Loving Your Spouse in the Desert

Loving Your Spouse in the Desert August 3, 2016

Photo: Pixabay
Photo: Pixabay

A few weeks ago I was cleaning the bookshelf in my living room and I found this picture of me and my husband on the night of New Year’s Eve 2010. I hardly recognized the two people in that picture and the happiness that exuded out of our smiles. We were so happy. I don’t even think that happy is the right word to describe us that night. New Year’s Eve is my favorite holiday, we were new Catholics, newlyweds and we were having the time of our lives at our Parish New Year’s Eve dance. The dance included a DJ that played Selena songs so you can’t even put enough emphasis on the word “happy” to describe me that night.

And one more thing: we were rich. Plenty of people would not consider the amount of money we had in the bank to be the amount needed to be considered rich, but for two kids who grew up dirt poor, we considered ourselves rich. We could go to the grocery store and buy food with our own money and not worry about how much the bill would be. We could buy everything we needed and pay all our bills on time and buy clothes that we just wanted to buy because they were nice, not because we needed them. So for us, we were rich. We had made it.

When I look at that picture and then look in the mirror, I see two different people. The bags under my eyes, the constant stress and worry about money has killed the joy in the face of the woman in that picture. My husband does not look at me the way he used to. He is tired. I see it in his eyes every morning when he wakes up and I see how worn out he is. His face lights up for other people, but not me. I come with expectations and bills and kids who need to be fed. I come with burdens. I also come with a crappy attitude, codependency and a list of other terrible personality flaws. Ask anyone, I’m difficult to love day in and day out.

Battle fatigue is what my therapist calls it.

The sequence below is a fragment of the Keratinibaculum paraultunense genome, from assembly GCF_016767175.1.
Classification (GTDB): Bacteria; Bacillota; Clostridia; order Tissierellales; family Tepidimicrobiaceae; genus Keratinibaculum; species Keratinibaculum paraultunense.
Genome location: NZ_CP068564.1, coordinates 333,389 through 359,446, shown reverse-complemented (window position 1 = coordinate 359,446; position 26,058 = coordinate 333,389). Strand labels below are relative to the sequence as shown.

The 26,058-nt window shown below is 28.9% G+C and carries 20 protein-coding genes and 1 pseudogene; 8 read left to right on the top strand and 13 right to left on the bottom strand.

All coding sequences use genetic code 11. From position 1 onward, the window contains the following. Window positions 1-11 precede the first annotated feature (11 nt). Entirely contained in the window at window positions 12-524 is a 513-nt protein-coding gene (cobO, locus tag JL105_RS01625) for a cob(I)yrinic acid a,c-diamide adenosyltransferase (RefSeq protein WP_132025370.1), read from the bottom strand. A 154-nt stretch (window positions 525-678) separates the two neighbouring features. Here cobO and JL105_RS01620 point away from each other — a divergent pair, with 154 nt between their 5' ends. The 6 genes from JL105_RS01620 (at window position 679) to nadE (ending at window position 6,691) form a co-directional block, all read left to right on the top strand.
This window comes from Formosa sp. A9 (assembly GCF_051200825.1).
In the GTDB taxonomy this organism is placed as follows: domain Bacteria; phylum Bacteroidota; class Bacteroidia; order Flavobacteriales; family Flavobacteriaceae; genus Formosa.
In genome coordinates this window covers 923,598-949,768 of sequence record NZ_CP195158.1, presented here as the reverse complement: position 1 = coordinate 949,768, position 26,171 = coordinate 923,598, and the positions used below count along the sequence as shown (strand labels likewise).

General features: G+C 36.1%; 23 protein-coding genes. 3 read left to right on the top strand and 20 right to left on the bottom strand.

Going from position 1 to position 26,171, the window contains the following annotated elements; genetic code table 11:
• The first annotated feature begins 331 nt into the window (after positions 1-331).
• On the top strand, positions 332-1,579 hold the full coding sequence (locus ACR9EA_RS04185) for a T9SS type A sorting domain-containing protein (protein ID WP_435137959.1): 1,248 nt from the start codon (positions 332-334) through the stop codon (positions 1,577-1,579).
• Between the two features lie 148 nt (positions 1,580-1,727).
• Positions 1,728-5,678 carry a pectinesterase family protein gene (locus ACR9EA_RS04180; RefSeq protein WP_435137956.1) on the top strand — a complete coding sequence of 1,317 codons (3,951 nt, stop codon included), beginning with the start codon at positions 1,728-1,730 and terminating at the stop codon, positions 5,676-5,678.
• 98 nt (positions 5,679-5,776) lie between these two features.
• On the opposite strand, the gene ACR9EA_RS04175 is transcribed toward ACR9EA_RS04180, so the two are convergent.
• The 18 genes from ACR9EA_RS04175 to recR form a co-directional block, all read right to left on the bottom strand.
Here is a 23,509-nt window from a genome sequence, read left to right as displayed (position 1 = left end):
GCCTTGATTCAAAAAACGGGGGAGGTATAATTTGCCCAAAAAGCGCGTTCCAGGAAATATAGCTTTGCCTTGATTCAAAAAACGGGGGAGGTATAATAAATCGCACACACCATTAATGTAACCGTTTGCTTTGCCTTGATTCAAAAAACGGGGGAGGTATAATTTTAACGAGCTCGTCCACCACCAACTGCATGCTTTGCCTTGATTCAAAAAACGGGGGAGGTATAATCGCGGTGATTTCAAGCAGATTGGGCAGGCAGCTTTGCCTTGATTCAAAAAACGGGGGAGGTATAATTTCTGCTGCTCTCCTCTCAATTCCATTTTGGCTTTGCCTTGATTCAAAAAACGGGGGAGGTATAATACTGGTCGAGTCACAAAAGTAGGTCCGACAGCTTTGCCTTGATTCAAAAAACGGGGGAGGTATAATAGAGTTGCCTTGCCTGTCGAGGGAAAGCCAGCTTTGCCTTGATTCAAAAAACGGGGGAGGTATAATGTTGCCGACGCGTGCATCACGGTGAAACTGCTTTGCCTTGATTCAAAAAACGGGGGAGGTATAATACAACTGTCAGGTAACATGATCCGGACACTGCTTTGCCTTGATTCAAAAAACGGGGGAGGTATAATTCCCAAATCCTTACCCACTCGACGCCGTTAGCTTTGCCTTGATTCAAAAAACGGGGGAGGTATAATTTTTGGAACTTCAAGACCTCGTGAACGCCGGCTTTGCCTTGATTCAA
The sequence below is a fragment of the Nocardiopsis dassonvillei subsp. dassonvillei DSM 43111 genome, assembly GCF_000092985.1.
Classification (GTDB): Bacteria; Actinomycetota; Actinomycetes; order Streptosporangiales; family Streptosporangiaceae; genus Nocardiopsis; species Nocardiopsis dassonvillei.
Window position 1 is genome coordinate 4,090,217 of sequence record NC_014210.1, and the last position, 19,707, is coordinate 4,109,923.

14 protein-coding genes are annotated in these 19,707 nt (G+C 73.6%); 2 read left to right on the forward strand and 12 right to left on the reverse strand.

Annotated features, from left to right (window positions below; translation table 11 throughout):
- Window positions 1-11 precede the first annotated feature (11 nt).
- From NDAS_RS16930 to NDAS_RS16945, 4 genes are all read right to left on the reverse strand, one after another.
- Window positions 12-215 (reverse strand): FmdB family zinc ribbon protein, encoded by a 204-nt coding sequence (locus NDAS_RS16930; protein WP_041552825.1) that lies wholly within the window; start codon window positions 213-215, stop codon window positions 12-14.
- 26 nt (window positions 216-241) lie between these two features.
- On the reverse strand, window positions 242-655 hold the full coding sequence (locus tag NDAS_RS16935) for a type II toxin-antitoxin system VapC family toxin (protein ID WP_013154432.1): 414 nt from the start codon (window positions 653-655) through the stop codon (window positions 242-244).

Either nobody warned us about this part of marriage or we were so in love with our heads in the cloud that we didn’t listen if they did, but this part is hard. This part of marriage is where the choice to love and serve when you don’t feel like it comes in. If I based my actions on how I feel, I would lay down and give up on life.

We are not in a romance phase of life at all. We are both working non-stop, it’s Texas in August which means that everyone is hot and fed up with life, and we have been struggling for four years. I was thinking about something that I could do for Stacey to show him that I love him since I have to work the dinner shift tonight and my mind was blank. I had no ideas. None. Zip. Zero. That is the first time in my life since I was 12 that I could not think of something special to do for Stacey Adams.

It shook me.

I stopped to think about what that meant and realized that it must be that we are in a desert of marriage. Everything is hard here and I’m sure that there are many marriages that die here. I totally get why. There are moments when I’m not sure if we are going to make it out of here.

It’s in these times in life that I am so thankful for a faith that reminds me that love is not a feeling but a choice. Anyone not willing to walk through the deserts of life with someone that they might not like at the moment shouldn’t even think about marriage because that is the foundation of what marriage is, not the sunshine and lollipops infatuation that many mistake for love and happiness in a new relationship.

More than anything, I am so glad that I witnessed the love of my Tio and Tia as he died. She prayed for him, led us in prayer for him, sang to him and told him that she loved him. The only person he smiled for was her. There were no rainbows there, only tears and yet it was such a pure witness of what love looks like. Watching my uncle die was the great desert of their marriage and my Tia showed me how to walk through it with dignity and unwavering faith.

Right now my husband and I are in a hard place. We have been here for a long time. We are tired to that max but we both know that we have the Grace of God to help sustain us through it. When we got married, we didn’t just make vows to each other but God made vows to us too that He would always be a part of our marriage. Knowing that He is always faithful is what gives me hope to hold on until the rain comes.


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